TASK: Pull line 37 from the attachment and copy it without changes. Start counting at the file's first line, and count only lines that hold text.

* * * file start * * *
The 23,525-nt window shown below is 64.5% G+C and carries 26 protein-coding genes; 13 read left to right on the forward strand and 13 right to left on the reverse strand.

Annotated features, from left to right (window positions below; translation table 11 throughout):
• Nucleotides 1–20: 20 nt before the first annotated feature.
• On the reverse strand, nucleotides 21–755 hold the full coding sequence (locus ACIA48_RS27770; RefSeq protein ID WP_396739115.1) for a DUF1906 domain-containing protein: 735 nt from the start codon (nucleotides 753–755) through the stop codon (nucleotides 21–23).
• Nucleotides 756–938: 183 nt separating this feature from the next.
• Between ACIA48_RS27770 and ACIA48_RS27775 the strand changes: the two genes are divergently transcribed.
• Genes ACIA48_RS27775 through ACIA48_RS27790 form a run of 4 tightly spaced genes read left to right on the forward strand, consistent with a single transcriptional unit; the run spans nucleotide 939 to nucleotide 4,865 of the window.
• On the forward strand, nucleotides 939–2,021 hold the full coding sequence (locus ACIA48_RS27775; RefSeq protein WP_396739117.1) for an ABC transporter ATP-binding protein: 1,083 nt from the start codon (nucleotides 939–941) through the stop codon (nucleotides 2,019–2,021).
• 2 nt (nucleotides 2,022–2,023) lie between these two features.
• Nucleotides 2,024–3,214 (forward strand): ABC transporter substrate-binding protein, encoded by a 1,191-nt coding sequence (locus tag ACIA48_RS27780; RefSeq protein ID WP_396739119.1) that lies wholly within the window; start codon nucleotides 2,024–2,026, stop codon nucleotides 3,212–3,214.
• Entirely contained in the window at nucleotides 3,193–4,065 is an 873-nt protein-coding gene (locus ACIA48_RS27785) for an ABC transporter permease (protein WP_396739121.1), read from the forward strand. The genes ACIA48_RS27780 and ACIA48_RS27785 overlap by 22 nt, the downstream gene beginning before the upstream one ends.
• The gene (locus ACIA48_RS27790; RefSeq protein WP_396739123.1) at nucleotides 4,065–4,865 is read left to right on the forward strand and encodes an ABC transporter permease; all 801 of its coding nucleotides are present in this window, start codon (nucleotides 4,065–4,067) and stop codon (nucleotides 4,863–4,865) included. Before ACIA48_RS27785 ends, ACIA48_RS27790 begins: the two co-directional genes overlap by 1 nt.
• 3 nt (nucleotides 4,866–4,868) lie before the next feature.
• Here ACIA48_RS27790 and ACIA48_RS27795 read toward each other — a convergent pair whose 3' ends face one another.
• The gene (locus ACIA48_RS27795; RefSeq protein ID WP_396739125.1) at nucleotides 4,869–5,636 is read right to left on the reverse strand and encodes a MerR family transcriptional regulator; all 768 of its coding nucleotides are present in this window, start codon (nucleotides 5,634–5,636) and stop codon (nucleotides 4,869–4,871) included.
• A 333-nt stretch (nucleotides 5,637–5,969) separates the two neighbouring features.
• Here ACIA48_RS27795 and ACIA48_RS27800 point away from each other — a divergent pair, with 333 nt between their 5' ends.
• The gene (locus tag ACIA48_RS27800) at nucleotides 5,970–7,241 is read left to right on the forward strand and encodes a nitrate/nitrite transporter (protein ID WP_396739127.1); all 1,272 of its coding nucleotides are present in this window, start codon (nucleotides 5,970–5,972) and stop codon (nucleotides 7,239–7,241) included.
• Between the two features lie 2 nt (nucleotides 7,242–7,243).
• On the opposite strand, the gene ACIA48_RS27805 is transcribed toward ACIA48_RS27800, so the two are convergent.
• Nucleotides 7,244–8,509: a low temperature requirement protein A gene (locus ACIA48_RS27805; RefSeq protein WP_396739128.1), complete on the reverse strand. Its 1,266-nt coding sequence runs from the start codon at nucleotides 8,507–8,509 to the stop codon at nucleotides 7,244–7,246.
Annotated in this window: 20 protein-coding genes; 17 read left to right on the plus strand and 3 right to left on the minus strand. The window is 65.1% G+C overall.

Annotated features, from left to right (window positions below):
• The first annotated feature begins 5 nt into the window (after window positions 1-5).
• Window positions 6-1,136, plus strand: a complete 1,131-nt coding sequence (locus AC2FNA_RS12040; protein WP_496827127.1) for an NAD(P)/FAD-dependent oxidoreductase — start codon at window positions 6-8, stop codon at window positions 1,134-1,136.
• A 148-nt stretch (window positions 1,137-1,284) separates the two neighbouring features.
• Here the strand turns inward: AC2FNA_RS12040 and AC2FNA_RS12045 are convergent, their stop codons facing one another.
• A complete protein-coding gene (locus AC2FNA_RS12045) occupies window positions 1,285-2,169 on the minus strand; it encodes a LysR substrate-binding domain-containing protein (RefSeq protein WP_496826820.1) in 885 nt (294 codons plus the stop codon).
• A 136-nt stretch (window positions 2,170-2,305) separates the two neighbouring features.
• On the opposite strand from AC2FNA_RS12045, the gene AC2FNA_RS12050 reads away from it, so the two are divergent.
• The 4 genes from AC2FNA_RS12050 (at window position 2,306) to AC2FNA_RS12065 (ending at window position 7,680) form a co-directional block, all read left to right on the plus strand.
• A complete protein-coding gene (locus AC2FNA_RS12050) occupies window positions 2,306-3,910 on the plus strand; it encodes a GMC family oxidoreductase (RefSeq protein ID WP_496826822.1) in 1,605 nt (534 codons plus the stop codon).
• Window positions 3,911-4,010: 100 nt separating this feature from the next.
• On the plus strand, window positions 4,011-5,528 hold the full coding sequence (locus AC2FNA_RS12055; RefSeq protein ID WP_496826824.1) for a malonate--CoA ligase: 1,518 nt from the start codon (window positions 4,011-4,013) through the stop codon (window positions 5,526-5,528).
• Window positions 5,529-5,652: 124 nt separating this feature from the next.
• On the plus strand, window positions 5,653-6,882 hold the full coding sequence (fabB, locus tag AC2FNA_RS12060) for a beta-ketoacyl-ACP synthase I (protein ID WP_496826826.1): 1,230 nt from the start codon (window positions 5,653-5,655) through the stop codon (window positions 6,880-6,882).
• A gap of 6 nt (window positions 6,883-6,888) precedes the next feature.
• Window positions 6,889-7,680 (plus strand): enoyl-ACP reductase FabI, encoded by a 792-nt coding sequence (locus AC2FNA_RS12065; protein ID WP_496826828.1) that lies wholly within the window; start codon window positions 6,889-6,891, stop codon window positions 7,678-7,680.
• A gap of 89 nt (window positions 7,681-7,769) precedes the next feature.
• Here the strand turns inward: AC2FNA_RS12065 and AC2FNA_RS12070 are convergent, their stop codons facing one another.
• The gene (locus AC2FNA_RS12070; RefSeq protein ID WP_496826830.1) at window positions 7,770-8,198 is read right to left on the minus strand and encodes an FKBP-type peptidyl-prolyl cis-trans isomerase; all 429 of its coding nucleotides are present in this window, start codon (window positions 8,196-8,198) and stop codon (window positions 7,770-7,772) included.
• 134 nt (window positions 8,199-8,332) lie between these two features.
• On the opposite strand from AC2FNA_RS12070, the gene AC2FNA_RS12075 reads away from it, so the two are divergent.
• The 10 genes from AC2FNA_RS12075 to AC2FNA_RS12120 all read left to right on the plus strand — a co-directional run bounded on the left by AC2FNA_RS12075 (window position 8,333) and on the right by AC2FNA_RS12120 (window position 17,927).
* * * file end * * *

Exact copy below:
• A gap of 6 nt (window positions 6,883-6,888) precedes the next feature.